The college would help develop capacities, “scope out” consumer trends, assess the impact of innovative approaches to sourcing or hospitality management as well as focus on undertaking research on nutrition and sustainability.
The think tank has suggested that due to Brexit and immigration reform, this could lead to a decline in the supply of migrant chefs, as before the pandemic 85% of London’s chefs were born abroad with 25% coming from the EU.
CFL has suggested that London needs a new model for culinary training that can “rise to the challenges” it faces on workforce shortages, inclusion, social mobility and sustainability. The college initiative will aim to create a culinary skills system that opens up opportunity to people of all backgrounds.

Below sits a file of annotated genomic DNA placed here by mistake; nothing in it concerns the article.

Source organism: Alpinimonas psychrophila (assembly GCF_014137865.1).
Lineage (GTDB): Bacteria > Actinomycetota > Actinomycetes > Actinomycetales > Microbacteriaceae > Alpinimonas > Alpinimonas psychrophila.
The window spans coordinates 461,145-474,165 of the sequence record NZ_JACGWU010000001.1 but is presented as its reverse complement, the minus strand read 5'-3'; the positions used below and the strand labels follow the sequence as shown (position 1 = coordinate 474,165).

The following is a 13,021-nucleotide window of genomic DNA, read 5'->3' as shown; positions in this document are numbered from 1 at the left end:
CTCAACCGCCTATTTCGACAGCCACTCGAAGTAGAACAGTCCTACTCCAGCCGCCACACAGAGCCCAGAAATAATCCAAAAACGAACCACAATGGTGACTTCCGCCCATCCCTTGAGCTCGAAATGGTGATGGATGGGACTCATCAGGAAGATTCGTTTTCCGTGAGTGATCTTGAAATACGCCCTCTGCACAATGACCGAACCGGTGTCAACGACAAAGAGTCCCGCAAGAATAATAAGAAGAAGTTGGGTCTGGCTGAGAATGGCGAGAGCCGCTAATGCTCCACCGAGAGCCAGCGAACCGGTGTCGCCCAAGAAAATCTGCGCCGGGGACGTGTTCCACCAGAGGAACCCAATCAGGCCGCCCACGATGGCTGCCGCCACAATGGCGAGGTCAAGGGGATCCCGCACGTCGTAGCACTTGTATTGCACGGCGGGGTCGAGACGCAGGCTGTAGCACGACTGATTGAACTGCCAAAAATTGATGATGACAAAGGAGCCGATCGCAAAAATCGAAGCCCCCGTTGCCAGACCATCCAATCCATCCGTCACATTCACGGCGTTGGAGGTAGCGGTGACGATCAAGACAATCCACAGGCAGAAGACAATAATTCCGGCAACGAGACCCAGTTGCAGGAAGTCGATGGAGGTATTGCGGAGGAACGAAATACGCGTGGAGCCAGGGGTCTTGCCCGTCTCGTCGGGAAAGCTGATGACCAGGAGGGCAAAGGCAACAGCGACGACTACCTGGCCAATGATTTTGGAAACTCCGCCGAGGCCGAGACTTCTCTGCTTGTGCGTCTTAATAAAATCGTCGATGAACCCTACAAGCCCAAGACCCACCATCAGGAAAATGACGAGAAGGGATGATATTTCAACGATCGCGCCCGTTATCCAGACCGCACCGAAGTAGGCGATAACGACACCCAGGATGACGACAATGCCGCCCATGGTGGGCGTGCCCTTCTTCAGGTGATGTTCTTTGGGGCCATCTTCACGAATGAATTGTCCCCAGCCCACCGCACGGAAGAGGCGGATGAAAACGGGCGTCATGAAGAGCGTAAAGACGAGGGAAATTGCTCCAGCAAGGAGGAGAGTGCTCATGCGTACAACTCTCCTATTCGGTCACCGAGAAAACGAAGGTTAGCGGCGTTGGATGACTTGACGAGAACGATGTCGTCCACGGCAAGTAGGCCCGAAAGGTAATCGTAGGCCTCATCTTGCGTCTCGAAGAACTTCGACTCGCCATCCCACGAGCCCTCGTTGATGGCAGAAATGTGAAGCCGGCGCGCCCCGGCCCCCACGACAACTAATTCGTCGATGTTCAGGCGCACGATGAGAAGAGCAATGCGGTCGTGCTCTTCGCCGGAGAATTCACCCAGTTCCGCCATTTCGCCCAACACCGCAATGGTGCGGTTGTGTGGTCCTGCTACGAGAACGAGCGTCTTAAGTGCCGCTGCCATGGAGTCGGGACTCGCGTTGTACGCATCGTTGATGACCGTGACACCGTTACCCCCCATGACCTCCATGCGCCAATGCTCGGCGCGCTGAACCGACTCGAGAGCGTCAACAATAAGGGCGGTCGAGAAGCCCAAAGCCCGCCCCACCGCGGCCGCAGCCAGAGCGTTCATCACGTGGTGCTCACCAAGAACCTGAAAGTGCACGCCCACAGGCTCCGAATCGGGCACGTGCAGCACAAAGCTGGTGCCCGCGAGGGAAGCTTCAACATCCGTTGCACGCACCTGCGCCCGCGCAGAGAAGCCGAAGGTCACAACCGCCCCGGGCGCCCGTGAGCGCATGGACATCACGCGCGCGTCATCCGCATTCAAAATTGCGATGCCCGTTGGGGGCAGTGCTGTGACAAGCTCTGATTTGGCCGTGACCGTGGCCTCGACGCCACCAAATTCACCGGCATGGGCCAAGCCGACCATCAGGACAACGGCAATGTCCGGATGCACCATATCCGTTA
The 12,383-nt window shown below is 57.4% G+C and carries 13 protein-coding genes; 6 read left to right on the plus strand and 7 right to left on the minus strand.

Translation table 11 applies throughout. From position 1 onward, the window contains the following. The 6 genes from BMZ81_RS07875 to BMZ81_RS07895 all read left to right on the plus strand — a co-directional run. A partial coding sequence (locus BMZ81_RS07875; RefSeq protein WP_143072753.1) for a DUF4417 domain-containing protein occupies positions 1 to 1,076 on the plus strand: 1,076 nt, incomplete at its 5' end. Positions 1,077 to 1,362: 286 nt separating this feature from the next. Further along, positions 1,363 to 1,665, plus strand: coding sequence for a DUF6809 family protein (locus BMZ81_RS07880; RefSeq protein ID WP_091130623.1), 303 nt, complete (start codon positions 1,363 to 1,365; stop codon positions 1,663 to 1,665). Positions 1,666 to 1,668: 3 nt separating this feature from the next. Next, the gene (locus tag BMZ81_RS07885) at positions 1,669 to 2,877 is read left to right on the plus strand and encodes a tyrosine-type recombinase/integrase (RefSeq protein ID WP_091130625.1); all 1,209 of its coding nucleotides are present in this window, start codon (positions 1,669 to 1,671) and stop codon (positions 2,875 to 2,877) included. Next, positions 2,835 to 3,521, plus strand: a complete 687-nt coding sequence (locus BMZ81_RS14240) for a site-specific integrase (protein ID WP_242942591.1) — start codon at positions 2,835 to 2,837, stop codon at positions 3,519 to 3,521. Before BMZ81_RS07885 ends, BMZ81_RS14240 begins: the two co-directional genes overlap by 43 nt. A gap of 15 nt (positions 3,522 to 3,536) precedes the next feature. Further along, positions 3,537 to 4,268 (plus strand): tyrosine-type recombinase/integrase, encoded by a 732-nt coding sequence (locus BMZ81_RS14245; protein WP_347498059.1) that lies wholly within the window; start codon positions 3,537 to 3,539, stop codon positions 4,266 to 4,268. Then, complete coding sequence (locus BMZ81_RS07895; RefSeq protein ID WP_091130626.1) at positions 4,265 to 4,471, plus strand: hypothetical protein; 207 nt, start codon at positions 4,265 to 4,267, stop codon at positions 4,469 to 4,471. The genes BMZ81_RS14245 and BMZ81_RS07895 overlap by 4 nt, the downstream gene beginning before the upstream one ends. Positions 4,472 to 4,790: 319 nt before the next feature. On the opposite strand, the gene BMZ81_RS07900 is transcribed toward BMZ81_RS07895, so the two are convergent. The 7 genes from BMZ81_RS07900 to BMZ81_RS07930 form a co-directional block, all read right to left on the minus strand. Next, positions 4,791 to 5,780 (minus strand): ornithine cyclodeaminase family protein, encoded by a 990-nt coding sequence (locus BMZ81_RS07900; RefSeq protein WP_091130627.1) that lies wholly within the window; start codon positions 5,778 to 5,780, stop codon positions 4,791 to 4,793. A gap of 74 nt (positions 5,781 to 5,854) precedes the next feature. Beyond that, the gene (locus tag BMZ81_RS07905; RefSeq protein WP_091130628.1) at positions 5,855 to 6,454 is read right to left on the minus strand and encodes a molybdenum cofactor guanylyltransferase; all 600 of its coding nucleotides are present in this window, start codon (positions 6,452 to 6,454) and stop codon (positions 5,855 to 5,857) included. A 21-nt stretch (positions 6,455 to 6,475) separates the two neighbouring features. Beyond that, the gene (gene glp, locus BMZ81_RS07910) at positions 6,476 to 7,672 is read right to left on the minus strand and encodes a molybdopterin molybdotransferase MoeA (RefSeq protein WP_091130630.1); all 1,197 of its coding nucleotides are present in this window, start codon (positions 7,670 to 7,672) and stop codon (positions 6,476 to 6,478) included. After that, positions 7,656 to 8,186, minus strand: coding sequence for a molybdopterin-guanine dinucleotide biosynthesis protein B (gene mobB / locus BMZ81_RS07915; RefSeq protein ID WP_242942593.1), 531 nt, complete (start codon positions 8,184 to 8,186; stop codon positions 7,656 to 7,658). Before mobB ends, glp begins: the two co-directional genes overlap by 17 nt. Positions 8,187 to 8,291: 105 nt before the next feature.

The group said the college would provide a range of entry-level and advanced courses, as well as supply a more modular approach to training so that more working cooks and chefs can combine work and learning.
Additionally, the college could reportedly operate on a “centre and satellite” model which could be sponsored or developed by an existing institution and would offer a wider range and more advanced courses than anything London’s FE providers offer now.